When asked whether there could have been an Islamic State group safe house nearby, the director said that he had known most of his neighbors for years, but that there had been a new tenant in the house next door, which shares a wall. He said he found that person’s behavior suspicious and had reported him to the Afghan intelligence service. The tenant moved out before the Taliban took over the capital.
McKenzie’s briefing noted that rockets were fired from nearby the compound on Aug. 30, the morning after the fatal drone strike. Less than 200 yards from the NEI director’s house was the wreckage of a white Toyota Corolla used in the rocket attack, one of the most common cars found on the streets of Kabul. It was still present Saturday.
As news of the American admission spread, Afghans took to social media to express anger and frustration, but little surprise, at the Pentagon’s mistake. Many demanded that the United States pay compensation for the family.
McKenzie said the military was discussing the possibility of payments.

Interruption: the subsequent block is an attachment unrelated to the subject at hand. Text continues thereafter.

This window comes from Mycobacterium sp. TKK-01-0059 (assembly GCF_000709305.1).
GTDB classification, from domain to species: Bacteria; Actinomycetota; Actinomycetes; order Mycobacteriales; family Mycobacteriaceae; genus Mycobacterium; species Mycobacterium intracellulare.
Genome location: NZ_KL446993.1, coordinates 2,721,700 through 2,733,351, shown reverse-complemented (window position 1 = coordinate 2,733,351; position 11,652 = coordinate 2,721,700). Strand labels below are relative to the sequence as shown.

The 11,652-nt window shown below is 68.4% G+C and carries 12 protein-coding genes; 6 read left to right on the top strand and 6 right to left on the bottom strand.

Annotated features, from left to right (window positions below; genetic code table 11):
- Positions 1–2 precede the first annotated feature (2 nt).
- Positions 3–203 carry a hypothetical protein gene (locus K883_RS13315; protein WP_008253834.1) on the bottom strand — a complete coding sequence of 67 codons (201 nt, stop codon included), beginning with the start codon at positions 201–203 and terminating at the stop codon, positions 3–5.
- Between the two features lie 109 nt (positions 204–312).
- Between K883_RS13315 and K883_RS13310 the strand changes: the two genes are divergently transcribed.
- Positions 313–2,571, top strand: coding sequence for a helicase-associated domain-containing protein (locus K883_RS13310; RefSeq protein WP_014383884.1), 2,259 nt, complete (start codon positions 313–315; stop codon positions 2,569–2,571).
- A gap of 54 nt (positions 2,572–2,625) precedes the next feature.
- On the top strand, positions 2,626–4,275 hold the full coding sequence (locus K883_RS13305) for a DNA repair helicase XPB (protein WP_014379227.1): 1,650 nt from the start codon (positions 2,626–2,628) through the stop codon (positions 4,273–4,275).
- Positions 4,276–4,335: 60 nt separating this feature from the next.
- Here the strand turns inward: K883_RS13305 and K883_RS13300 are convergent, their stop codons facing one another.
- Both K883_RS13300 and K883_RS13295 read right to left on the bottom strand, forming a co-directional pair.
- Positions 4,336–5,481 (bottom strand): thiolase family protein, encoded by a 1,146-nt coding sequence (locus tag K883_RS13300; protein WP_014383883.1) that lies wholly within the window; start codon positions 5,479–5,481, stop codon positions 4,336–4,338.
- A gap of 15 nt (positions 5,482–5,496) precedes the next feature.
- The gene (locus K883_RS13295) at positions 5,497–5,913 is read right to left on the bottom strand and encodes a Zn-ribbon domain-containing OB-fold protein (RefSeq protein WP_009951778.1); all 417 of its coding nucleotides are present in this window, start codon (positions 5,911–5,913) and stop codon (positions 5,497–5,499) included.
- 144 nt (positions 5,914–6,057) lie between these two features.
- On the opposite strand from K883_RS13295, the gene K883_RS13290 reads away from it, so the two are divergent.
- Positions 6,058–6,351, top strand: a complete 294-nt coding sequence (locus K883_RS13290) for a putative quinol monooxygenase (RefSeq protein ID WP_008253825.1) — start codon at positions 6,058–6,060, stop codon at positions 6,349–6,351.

While the drone strike has received considerable attention, in part because it came in the last 48 hours the United States was in Afghanistan, it was a familiar sequence for Afghans and those who track civilian casualties.
For much of the past 20 years, as the United States and its allies waged war in Afghanistan, Western forces have killed the wrong people in their effort to target terrorists.
In the years in between the 2001 invasion and Ahmadi’s death, the United States admitted to mistakenly killing hundreds of civilians. The military killed dozens of civilians at a wedding in 2002 and more than 100 civilians, many of them children, in Farah province in 2009. In 2016, the military mistakenly bombed a Doctors Without Borders hospital in Kunduz province, killing 42 doctors, patients and medical staff.